So, Noah was asked, they ruled offensive interference in the moment?
“No, they called good. They called basket. So I didn’t understand. I thought the rule was, if they called it good … Maybe. I don’t know, I’m not sure, I don’t know the rules. They gave us two points. Then they went to review it after they called the basket good.”
And about that Koufos play…
“I just don’t understand,” Noah said. “Why wouldn’t you review that one. That’s what’s frustrating. How are you going to review [mine] but you can’t review the one two plays before that. It’s [bleep], man. It’s [bleep].”
There’s no way Noah or anyone from either side deserves a fine for head-scratching out loud over the crazy sequence. For the record, the NBA did add a rule this season for situations in which referees aren’t certain “whether a goaltending or basket interference violation was correctly called.”
The procedure to be used is:
- Review will only occur on goaltending and basket interference violation calls.
- Video review will take place ONLY in the last two minutes of the fourth period and all overtime periods.
- Review must take place immediately after the preceding violation call.
There’s the rub: If the refs didn’t call a violation – as they asserted on the Koufos play – there should have been nothing to review. Once they reviewed it, though, there must have been a call – which the Bulls dispute – or they can’t have reviewed it.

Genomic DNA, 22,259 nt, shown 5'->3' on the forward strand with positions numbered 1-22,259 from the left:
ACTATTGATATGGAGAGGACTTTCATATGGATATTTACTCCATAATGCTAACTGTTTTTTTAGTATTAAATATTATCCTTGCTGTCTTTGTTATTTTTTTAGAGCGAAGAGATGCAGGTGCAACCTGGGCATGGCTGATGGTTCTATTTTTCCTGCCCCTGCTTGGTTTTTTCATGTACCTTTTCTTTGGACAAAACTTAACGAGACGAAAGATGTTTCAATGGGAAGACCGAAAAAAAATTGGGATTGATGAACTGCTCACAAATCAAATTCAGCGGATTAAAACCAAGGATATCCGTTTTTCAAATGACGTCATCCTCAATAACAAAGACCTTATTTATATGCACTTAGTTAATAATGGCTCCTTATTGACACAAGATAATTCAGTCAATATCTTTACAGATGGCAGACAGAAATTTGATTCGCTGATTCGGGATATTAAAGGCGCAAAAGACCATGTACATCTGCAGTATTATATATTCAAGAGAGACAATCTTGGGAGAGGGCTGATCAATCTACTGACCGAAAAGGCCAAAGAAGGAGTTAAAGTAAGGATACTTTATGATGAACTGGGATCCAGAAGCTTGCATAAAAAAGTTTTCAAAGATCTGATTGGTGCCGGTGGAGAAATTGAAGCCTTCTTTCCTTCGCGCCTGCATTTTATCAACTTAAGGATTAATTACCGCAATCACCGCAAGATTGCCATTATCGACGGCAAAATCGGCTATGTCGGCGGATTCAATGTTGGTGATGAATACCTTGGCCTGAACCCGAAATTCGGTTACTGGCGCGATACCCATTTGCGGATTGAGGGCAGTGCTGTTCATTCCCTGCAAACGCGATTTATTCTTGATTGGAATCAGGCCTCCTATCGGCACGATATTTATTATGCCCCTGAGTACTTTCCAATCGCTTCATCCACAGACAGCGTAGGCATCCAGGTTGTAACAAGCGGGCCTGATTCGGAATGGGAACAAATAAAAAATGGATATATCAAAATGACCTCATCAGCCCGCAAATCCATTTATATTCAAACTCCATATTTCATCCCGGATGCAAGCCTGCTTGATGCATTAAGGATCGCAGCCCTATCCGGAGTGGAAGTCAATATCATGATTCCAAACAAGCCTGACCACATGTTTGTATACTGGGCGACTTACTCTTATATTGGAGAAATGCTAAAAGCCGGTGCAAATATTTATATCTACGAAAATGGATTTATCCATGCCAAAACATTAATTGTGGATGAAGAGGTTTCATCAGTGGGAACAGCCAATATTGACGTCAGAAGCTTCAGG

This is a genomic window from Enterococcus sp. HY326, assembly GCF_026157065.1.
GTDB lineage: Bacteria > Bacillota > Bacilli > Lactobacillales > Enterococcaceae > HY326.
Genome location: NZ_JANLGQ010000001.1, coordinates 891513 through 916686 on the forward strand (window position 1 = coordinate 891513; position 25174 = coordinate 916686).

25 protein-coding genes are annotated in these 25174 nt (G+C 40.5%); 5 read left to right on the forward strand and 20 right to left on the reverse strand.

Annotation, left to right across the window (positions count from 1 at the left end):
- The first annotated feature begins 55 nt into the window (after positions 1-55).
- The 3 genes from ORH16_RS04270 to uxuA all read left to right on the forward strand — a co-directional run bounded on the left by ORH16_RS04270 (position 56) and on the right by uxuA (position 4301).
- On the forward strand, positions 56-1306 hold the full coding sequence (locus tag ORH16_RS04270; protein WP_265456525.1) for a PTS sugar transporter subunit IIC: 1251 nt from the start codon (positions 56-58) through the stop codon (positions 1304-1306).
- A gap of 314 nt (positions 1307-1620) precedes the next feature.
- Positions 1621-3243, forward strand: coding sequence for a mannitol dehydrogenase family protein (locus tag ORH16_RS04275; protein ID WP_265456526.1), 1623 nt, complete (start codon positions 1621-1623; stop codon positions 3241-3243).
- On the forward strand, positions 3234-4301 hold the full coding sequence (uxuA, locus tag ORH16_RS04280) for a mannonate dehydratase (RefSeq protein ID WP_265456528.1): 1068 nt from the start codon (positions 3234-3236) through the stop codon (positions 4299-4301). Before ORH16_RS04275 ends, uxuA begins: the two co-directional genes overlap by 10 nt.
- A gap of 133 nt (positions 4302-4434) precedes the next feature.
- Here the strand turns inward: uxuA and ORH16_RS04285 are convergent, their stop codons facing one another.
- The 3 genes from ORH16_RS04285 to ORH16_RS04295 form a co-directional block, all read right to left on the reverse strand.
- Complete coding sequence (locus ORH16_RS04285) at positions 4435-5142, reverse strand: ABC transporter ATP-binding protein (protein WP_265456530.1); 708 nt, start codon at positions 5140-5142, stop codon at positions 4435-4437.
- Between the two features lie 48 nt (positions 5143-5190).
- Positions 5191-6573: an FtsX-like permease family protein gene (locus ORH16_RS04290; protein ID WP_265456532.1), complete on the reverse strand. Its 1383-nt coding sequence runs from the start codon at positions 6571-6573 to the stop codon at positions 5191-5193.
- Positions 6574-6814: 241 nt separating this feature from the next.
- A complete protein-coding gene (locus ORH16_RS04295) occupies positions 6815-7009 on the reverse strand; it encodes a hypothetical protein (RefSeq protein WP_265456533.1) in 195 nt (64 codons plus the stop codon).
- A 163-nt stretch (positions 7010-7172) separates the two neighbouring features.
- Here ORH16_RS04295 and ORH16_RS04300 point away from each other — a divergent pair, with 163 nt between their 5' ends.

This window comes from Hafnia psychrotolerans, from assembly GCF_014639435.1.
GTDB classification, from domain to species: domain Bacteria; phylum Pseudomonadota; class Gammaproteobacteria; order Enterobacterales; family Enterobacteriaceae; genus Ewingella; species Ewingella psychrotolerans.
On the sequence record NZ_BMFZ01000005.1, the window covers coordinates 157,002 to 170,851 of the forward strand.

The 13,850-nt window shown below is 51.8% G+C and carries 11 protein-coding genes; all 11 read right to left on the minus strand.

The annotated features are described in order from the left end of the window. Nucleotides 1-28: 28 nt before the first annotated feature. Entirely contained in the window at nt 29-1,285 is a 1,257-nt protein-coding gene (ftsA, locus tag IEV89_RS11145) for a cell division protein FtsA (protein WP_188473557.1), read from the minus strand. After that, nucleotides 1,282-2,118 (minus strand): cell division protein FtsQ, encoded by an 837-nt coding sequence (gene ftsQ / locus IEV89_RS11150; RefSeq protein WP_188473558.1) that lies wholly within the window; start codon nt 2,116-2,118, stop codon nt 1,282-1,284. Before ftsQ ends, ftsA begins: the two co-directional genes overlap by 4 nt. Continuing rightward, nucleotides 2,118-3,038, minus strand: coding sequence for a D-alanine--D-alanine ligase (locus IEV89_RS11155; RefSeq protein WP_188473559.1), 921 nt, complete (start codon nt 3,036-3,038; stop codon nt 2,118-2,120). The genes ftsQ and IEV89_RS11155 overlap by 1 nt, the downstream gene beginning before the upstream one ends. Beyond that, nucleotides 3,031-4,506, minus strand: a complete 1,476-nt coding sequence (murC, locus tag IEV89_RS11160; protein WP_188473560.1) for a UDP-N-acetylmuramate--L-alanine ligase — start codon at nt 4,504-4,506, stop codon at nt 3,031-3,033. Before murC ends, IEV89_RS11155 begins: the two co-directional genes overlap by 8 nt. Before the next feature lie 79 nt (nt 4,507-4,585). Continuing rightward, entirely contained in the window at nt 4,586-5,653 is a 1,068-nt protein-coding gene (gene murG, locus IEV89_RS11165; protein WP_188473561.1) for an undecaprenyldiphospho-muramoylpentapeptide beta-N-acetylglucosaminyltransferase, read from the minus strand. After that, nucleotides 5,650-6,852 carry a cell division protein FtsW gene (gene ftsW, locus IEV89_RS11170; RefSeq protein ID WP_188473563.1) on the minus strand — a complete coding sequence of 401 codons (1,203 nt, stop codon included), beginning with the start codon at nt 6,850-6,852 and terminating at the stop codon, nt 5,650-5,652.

There is, however, another issue in play. Let’s face it, the Bulls were claiming that the policeman didn’t actually witness them speeding – without acknowledging whether they were or not.
Of greater interest here at Hang Time Headquarters – and in my role as pool reporter immediately after the game – was how Noah’s completion of a ball delivered to the rim differs from all those alley-oops that get thrown down, even though the ball is perilously close to or over the cylinder when Blake Griffin, DeAndre Jordan or dozens of other guys snag and slam it.
Do dunks enjoy favored status over tips? Would Noah have been fine if he had been in position to catch and dunk Belinelli’s “shot”? Who’s to say it wasn’t a pass in the first place?
NBA media policies do allow for a pool reporter to speak to the refs after a game involving a pivotal ruling such as this. But they allow for only one question to be asked – first relayed in writing to the crew chief, then asked in person.
One question. Even though there were three or four good ones hanging over this controversial ending.
With Bulls media boss Tim Hallam as go-between, I was able to meet with the referees in their dressing room. I put my question to veteran Ken Mauer: What’s the difference in ruling between an alley-oop pass that is delivered to the rim and dunked, compared to the ball that Noah deflected into the basket?
“There is no difference. If we deem the ball in its descent has a chance to score, and therefore it’s in the cylinder, it’s either offensive basket interference or it’s goaltending. That’s it.”
In other words, all those lob passes that seem headed right toward the rim – many even seem like they might be viable shots of their own – supposedly aren’t to be grabbed and slammed. If they are, they’re supposed to be waved off and ruled violations, regardless of the oohing and aahing in the stands.
Guess you can judge for yourselves if that’s how those plays routinely get officiated. Again, those lob passes don’t have to actually be in the cylinder when touched – they simply have to be judged to have a “chance to score.” Think about how often you’ve seen one taken off the scoreboard.